The classroom has been buzzing with beautiful sounds; the echo will certainly be present in your homes as well with this list.

Have a melodious weekend everyone,

Ms. Dee


Hello Casa Families!

One of the most unique elements of a Montessori environment is the dedication to having a mixed-age group in each space. In the Casa environment, we have a three-year mix. When you consider the fact that everywhere else, throughout the course of their lives, they will be interacting and collaborating with people older and younger than them, it simply makes sense that this should be reflected on a smaller scale within their school community. This characteristic of the environment continues to serve the children for the better.

In September, the first-year children are able to come into a space where their peers are demonstrating a sense of comfort and happiness that lets them feel safe. They are able to see their older friends working on advanced activities that they can then look forward to. They are able to find mentorship and guidance from children rather than relying exclusively on us, the adults.

The second-year child is able to come into an established space that they’ve already become acclimated to. Rather than starting from scratch, they can re-enter having experience with materials, knowing familiar faces, and beginning to step into a more advanced role (both with their work and their classroom responsibility).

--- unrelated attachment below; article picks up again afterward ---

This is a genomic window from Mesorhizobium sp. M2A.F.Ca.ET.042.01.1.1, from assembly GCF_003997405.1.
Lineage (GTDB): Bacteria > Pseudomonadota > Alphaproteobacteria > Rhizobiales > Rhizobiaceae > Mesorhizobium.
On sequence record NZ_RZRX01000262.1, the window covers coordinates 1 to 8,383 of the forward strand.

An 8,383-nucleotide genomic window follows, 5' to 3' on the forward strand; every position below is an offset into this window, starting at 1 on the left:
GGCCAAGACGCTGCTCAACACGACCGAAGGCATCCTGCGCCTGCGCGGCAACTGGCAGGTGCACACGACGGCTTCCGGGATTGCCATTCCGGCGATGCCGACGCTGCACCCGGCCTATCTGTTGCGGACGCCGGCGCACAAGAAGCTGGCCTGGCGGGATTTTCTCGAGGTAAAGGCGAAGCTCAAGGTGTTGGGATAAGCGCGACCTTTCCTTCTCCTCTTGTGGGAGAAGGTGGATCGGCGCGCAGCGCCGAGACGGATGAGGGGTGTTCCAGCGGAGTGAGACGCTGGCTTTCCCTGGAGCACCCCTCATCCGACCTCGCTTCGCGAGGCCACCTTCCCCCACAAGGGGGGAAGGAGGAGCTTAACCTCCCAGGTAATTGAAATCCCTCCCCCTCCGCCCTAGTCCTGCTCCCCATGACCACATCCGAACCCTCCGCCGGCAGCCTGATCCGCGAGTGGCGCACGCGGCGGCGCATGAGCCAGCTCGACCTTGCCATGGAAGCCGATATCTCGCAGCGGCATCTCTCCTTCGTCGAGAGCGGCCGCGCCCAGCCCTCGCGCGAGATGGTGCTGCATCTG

Perhaps most importantly, the third-year child has the opportunity to really shine. They have two years of experience under their belts! The third-year child is able to choose a multitude of materials to work with, is often overheard guiding the younger children in small group activities, and is often seeking bigger work outside of their comfort zone. This child has the opportunity to give presentations to a younger child at times, which fills them with pride and joy. We call the third-year in Casa their capstone year — it truly is a time to bring together everything they have worked so hard to attain their previous two years.

We thank you for spending this first term with us, and for sharing your children with the Casa classrooms. Have a safe and happy weekend!

Miss Boyle and Miss Moffatt


Learning is a social process. Throughout each developmental plane a child experiences sensitive periods in which they learn particular adaptations toward maturity through interactions with both their environment and others. In the elementary years, children desire novelty so they can constantly test the boundaries of what is already known and expand their knowledge a little bit further. They are eager to know why, but true understanding takes both experience and imagination.